Fascinating True Stories From the Flip Side of History

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Noach Goldberg’s Wooden Leg – Podcast #42

Today’s story begins in New York City with the failure of the marriage between Rose and Frank Laiken way back in 1928. Frank, an East Side furrier and real estate dealer was ordered by the court to pay his wife $200 per week alimony. (That is about $2,400 per week today.) In response, Frank threatened to leave the country and head back to his Russian homeland, where he claimed that “husbands have some rights”. Of course, if he did leave the country, he would not be able to pay the alimony and the court ordered him placed under a bond of $25,000 in value.

$25,000 is a huge chunk of change, even by today’s standards. But Frank was reportedly a very wealthy man, with estimates of his fortune being more than half-a-million bucks. And this is when Frank Laiken seemed to vaporize right off the face of the Earth. He was never to be seen again.

But Frank had one distinctive feature that made it difficult for him to hide. You see Frank had a wooden leg. Rose made some inquiries to contacts in Europe, but no one had spotted him.

Around the same time, a Polish Jew with one leg named Noach Goldberg checked into a Vienna, Austrian hotel, but he did not stay long. He became ill and was taken to a hospital, where he died on October 31, 1928. The $600 or so dollars found in his possession were used to pay for the hospital and funeral expenses.

The Polish consul in Vienna arranged for Noach’s funeral and arranged for all his possessions to be taken from the hotel to the consulate. There was not much there – just an old pile of clothes, an additional $100 or so, and his wooden leg.

Somehow Rose learned of Noach Goldberg’s death and based on the details she received, she became convinced that Noach Goldberg and her estranged husband Frank were one and the same people. His family back in the US told the consul that he had left the US with a large fortune and asked him to search through the luggage more carefully. The supposed fortune could not be located. Could he have hidden it somewhere? Or, could it just not have ever existed at all? These were questions that seemed unanswerable at the time.

With the contents of his luggage thoroughly searched, the family gave permission for his possessions to be sold off. Amazingly, the most valuable item that Goldberg owned was his wooden leg. They were very costly and hard to come by at the time.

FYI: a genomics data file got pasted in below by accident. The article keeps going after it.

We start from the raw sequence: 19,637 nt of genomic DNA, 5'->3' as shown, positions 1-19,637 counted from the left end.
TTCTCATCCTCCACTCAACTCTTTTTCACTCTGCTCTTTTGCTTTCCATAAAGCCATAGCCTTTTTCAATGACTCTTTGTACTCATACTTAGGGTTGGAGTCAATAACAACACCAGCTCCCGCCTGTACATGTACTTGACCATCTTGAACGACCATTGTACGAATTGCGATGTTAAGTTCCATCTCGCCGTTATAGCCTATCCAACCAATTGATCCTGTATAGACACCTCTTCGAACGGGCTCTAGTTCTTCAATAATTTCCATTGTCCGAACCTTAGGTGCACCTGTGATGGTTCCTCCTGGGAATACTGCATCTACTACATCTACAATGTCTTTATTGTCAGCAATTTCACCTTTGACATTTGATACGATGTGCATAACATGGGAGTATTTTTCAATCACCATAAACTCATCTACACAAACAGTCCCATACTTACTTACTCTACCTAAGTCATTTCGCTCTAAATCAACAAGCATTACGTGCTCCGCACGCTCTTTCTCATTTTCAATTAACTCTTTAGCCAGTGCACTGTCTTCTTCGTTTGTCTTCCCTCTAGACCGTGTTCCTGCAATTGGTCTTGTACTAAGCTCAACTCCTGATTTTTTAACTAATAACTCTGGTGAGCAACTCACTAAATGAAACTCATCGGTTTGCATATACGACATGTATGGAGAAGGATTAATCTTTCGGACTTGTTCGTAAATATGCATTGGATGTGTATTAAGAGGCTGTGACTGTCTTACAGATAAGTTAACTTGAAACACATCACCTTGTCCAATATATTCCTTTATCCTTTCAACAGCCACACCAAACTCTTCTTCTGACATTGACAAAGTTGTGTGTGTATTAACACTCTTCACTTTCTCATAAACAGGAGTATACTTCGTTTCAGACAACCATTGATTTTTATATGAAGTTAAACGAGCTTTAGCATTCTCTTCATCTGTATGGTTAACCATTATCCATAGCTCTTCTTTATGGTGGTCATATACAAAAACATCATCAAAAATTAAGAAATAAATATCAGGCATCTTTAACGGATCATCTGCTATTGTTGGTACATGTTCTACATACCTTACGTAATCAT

As it turns out, a Polish consular official named Wieder, his first name lost to history, had lost one of his legs during World War I. He already had a wooden leg but liked Goldberg’s better. He figured he had nothing to lose if he tried it on. If it fit, he would offer to buy it.

Somehow, in the process of trying on the wooden leg, Wieder hit upon some sort of spring mechanism. When it was unlatched, a small hidden compartment was revealed that contained a rolled-up wad of cash. When Wieder counted it, he found 88 $1,000 banknotes in there. 88,0000 buckaroos in total. That would be about the same as having about a million dollars today.

One would think that all of the money would have gone directly to Rose and her children, but it wasn’t that easy.

First, Rose had to prove that Noach Goldberg and Frank Laiken were, in fact, one and the same person. It was not easy and took more than a year to do, but eventually the skeptical Polish consulate was also convinced of the same thing.

Second, Austrian law at the time forbid the sending of money outside the country. Rose had to go to Austria herself to ask the courts for her rightful inheritance. Nine years after his death, the court ruled in Rose’s favor, although she was only awarded a total of $45,000. That would be like getting $650,000 today, so do not feel too sorry for her. Being Frank Laiken’s widow, she was awarded one-quarter of this amount, with the remainder going to their two daughters, Adele and Marilyn, who were 18 and 12 respectively at the time.

Surprisingly, while researching this story, I found out that Frank Laiken wasn’t alone in hiding money in his wooden leg.

A February 2, 1911 article in the Washington Post discusses the life of Herbert Manley, who left his job as a New York City streetcar conductor ten years prior. He headed off to Alaska and lost his left leg in the spring of 1906. Two years later he struck a rich vein of gold, filed his claim, and sold off the undeveloped mine for $200,000. He carried $150,000 in his false leg at all times. He claimed to sleep with his left leg and the fortune it contained under his pillow every night.

On October 17, 1922, a man named Jim Cote walked into a White Plains, NY police station begging for a place to sleep. He said that he was broke and they allowed him to stay. The next day a policeman noticed that he kept messing with his wooden leg. A search revealed that he had $90.06 concealed.

On February 6, 1938, the body of 63-year-old Phillip Iellins was found hanging in his room at an Indiana, Pennsylvania house. Iellins had been living on relief payments for years and his death was ruled a suicide. $4,204.85 was found hidden in the hollow of his wooden leg.

Then there is the missing leg of 65-year-old Donald McDonald. On January 22, 1953, a public trustee in Sydney, Australia ordered that his body be exhumed. While McDonald was thought to be penniless, relatives said that he was not. They believed that he was buried with this fortune hidden in his wooden leg. The undertaker could not remember if McDonald was buried with it or not. His gut feeling is that he was not, since the morgue would have probably discarded it, but they needed to check to be sure. It was not there.

Useless? Useful? I’ll leave that for you to decide.

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